[Mudlet] Capturing all data between prompts, elegantly?

Is there an elegant way to capture all data between a sending a command and the next prompt. I can do it by capturing everything as a temp trigger and then disabling the trigger on prompt, but I was wondering if there's a more elegant way? I'm also using Svo, if that matters.


  • I'm not entirely sure I know what you mean by "capture all data", but if you just want to end up with a table of all the lines that come between sending the command and getting a prompt, the simplest way I can think of would be something like the following. Create two triggers, which I'll call "trigger 1" and "trigger 2".

    trigger 1:
    type: lua
    pattern: return true
        captured_lines = captured_lines or {}
        captured_lines[#captured_lines] = line

    trigger 2:
    type: lua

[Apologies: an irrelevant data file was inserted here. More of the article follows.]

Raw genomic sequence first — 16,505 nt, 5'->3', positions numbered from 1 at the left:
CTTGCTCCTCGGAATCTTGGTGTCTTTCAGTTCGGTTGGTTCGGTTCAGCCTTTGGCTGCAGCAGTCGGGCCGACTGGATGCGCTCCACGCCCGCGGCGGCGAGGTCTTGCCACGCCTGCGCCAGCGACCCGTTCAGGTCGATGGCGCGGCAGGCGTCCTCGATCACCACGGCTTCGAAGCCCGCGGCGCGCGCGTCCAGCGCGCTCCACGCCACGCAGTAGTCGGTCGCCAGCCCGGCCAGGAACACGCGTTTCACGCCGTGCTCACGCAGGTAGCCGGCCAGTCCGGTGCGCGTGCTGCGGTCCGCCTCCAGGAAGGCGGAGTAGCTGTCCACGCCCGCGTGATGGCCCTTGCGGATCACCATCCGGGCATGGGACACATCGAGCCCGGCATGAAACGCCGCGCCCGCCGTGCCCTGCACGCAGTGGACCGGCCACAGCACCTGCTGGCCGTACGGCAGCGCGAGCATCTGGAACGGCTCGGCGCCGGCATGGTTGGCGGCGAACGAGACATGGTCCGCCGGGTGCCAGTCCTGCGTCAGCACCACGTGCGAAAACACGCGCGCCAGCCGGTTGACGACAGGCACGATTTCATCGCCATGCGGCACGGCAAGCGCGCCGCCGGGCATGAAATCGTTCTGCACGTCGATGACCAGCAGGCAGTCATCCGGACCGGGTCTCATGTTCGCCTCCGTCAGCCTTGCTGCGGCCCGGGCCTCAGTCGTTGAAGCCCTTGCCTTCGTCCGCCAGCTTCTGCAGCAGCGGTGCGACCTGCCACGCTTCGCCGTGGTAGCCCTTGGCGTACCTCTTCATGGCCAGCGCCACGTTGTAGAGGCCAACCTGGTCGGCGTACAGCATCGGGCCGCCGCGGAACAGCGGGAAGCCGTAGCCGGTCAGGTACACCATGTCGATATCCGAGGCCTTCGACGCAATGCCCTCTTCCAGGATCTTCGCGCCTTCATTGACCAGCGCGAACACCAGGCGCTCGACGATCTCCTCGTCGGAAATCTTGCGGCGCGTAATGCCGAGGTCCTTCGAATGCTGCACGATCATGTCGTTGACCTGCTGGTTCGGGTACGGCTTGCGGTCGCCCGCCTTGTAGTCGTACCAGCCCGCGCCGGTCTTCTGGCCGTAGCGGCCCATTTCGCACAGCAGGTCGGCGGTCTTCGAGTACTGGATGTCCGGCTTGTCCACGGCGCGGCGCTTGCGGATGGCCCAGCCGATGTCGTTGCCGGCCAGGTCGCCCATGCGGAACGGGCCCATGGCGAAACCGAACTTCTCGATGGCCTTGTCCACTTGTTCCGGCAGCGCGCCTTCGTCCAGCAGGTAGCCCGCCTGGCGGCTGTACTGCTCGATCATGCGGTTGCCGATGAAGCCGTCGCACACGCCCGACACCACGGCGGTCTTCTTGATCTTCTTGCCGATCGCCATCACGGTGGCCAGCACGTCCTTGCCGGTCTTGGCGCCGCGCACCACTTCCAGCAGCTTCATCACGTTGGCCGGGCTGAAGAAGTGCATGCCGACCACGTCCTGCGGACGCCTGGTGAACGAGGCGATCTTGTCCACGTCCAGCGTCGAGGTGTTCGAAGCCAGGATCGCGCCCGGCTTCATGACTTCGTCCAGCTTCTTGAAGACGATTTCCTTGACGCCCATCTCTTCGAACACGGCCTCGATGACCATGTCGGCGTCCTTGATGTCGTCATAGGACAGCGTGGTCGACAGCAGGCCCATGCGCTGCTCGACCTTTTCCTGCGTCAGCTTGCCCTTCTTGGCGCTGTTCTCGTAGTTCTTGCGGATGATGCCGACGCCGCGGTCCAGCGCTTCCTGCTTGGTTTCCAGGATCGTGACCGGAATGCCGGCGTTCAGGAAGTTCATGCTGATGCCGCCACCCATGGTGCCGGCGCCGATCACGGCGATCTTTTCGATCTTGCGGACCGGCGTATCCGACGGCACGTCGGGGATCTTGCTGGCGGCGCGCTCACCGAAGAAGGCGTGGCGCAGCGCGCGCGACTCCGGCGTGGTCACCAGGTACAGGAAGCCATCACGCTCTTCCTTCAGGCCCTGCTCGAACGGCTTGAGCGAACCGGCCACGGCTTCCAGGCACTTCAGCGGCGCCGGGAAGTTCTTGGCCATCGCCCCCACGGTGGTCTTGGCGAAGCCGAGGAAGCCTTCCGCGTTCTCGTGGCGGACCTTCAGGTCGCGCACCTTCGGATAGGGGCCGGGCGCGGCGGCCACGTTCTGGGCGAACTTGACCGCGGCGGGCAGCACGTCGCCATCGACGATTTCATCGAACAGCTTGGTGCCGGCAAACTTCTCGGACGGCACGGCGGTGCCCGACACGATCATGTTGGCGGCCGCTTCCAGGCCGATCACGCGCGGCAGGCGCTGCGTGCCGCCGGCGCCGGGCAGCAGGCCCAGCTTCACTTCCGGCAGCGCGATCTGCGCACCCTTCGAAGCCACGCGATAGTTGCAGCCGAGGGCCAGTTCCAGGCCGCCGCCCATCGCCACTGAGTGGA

pattern: return isPrompt()
        disableTrigger("trigger 1")

    Trigger 1 should be disabled by default. When you want to send your command, do
        captured_lines = {}
        enableTrigger("trigger 1")

    After the prompt, the table captured_lines will contain all the lines that came between when you sent the command and the next prompt.

    If instead you want the capture to start when your command goes through, just move the
       captured_lines = {}
       enableTrigger("trigger 1")
    part to a trigger that fires when the command goes through.

    I'm not entirely sure why you'd want to do this. I suspect that depending on what you're ultimately going for, it would probably be best to do it with a trigger chain, but it's hard to say without a better idea of what you're trying to acheive.
  • That is pretty much what I was after and doing. I didn't know know about return isPrompt() though, thanks!
    I didn't need a temp trigger though, cool. I like that.

    Thanks for the help!
  • It was just to copy books and news posts. Here is the little thing to copy books to the filesystem, one page at a time. I didn't fool around with it too much to get config pagelength to be set to 250 and back, or to do a whole book at once. Just does it one page at a time. bookcopy <bookid> <page number> and writes it in /tmp/bookid-pagenumber.txt.

    Not the best solution or the prettiest, but works well enough. http://pastebin.com/nc21pDii
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